New Haven based art pop duo Mission Zero has released their new album Easy Tiger for streaming on Bandcamp and Spotify. It is the group’s first album since 2015’s People In Glass Yachts. Stream it below:
Spacey Southington indie rockers Pale Space have released their debut EP, properly titled Debut EP. It only features three songs, but with each of them clocking over 5 minutes, the band covers a decent amount of intricate, offbeat guitar pop over it’s run time. Stream it below.
Pale Space will be playing their release show for their EP at Bleachers in Bristol on August 6th with Heavy Necker and The Forest Room. Event page here.
CT/MA acoustic rock wunderkind Cam Pulaksi has recently released Things From My Mouth under the moniker Ice Cream Orphan. It is his first release since 2016’s I Was An Idiot Once. Take a listen below. Handmade physical copies of Things From My Mouth can be purchased at Ice Cream Orphan’s Bandcamp.
by Dan Verner – Contributor
I’m always appreciative of bands and artists that are unashamed of their pop sensibilities, and in that department Bethany indie pop group The Foresters deliver. House Stories is The Foresters second release following Sun Songs and it greatly benefits from a cohesive recording process, as their former album was recorded from multiple studios. The sound is certainly more focused and the songs reflect that. Said songs swing from the manic kinetic energy of “Letterbox” to the halcyonic Kinks-esque psychedelic garage of “Misterman” and “Honk if You Feel Fine” while still maintaining excellent coherence. Instead of the sound controlling the songs, the songs inform their sound… As it should be.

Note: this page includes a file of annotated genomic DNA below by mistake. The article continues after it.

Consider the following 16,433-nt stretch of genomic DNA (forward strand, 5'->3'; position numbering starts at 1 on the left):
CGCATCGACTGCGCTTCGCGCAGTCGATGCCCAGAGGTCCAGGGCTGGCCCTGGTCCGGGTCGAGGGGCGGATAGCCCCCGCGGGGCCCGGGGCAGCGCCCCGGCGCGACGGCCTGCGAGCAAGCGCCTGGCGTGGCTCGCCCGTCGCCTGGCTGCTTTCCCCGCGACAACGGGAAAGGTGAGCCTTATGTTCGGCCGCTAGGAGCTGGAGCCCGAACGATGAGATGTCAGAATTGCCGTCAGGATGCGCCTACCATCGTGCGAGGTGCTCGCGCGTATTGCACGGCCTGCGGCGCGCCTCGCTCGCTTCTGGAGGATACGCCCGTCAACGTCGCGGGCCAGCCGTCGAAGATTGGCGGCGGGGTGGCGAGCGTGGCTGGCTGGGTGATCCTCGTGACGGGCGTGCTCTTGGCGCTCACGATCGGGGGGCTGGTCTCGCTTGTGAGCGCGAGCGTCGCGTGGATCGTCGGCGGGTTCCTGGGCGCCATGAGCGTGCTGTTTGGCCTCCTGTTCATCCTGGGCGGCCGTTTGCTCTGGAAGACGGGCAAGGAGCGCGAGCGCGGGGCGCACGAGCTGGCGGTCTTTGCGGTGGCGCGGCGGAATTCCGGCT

The Foresters have the feel of a family band, which makes sense as three of the four members are brothers. There is an inherent respect for each other within The Foresters performance, each instrument meshes well and the songwriting is brought front and center. My only real complaint is that the sequencing could have been given more thought. “Letterbox” and “Misterman” are back to back and start off the same way, while “Isolate Yourself” is in my humble opinion a more proper closing track than “Kiki and Bouba.”
Overall that’s a middling concern. Each song has an individual feel, and there is not a weak one to be found on House Stories. The Foresters do a masterful job of avoiding predictable formulas where they can, and being confident enough to not obfuscate accessibility with needless wankery or experimentation. Tasteful arrangements abound. I love the piano throughout, the harmonies provide much needed depth, and I want to shake the hand of whoever brought in accordion to “A Winter Plea.”
This is an album any and all music lovers should acquire, it truly has a timeless feel and the mark of a band that knows what they want to do, and sets out unapologetically confident in their abilities.
The band comments that House Stories was “written and recorded over the past year and a half during a period in which the band took influence from Elephant Six Collective bands, such as The Apples In Stereo and The Olivia Tremor Control.”
The Foresters are in the process of putting together an album release show where CDs and cassette tapes will be available and will be playing their own slot at this year’s Popfest with The Apples In Stereo.
What: Been Better
Where: Hartford, CT
Styles: Indie Pop; Piano Rock; Singer-Songwriter